After the Writers Guild of America (WGA) reached an agreement with the Alliance of Motion Pictures and Television Producers (AMPTP) on September 27, industry members, especially actors, were hopeful that the Screen Actors Guild and the American Federation of Television and Radio Artists (SAG-AFTRA) would too.
Let’s remember that SAG-AFTRA’s strike began on July 14, when actors joined writers on the picket lines to strike against major studios and production companies. The main reason why actors stopped working was because studios refused to pay fair salaries and their appropriate residuals. Also, there have been serious concerns about the use of AI, as some studios have been scanning and using actors' faces and voices without their consent to reuse them in the future but without the need to hire them.
WGA’s demands were similar to SAG-AFTRA’s requirements, and they did reach an agreement after a whole weekend of negotiations on the last week of September. “We can say, with great pride, that this deal is exceptional – with meaningful gains and protections for writers in every sector of the membership” said the Writers Guild of America in a statement.
Just a couple of days later, on October 2, SAG-AFTRA and the AMPTP restarted negotiations. After a whole week of meetings, each party took the weekend to make their own offers, but now it has been revealed that the bargain was suspended on October 11, as they couldn’t reach an agreement.
SAG-AFTRA released a statement the next morning. “To our fellow SAG-AFTRA members: It is with profound disappointment that we report the industry CEOs have walked away from the bargaining table after refusing to counter our latest offer. We have negotiated with them in good faith, despite the fact that last week they presented an offer that was, shockingly, worth less than they proposed before the strike began.”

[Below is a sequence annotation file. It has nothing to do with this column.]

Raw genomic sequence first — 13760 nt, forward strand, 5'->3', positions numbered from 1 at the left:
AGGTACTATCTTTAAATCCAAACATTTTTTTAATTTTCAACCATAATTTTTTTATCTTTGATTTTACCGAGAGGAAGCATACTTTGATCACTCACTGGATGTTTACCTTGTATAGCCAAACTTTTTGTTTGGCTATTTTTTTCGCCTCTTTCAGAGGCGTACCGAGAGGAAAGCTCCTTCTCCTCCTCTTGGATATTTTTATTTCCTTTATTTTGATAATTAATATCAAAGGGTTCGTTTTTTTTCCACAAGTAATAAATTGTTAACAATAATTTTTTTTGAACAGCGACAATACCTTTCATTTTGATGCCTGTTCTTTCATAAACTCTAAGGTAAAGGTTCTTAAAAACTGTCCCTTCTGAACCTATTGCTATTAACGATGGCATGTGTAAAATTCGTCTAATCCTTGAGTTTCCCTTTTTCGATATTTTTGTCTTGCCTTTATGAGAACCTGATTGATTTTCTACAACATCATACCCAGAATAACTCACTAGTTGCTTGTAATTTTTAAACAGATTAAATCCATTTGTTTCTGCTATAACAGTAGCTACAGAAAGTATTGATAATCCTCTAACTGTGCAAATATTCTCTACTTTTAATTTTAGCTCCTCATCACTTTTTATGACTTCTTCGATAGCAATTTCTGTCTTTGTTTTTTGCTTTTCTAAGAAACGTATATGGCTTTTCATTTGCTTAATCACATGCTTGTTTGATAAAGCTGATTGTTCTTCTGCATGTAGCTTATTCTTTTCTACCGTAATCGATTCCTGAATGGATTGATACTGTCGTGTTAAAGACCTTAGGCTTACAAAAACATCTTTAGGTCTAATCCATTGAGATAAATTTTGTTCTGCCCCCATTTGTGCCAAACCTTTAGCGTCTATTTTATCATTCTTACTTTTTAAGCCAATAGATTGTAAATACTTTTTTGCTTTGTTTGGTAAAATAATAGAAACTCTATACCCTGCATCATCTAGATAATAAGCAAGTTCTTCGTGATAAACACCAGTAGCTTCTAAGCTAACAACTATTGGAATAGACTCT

“These companies refuse to protect performers from being replaced by AI, they refuse to increase your wages to keep up with inflation, and they refuse to share a tiny portion of the immense revenue YOUR work generates for them.” the statement continued. They also mentioned how SAG-AFTRA had to make significant changes in their proposals to get studios to listen to their demands.
According to the Screen Actors Guild and the American Federation of Television and Radio Artists, the revenue share they proposed would cost major studios around 57 cents per subscriber each year. To understand the outrage, David Zaslav, Warner Bros. president, earns almost $500 million dollars per year, making it the highest salary for a Hollywood executive. Netflix’s CEO Ted Sarandos earns around $192 million per year, while Disney’s CEO Bob Iger $195 million.
After this, SAG-AFTRA expressed that they won’t meet again until the AMPTP agrees to their terms and surrenders their misleading tactics. So far, actors have been striking for almost three months, and it seems that negotiations won't resume until late October or early November.
In the meantime, actors can’t promote or engage in any type of activity related to their craft. Only a few productions have been green-lit to continue productions, and that includes those films and TV shows produced by small companies and studies that have agreed to SAG-AFTRA’s terms. Some of the films that have been able to continue filming and promoting are Sofia Coppola’s Priscilla and Michael Mann’s Ferrari, among many others.
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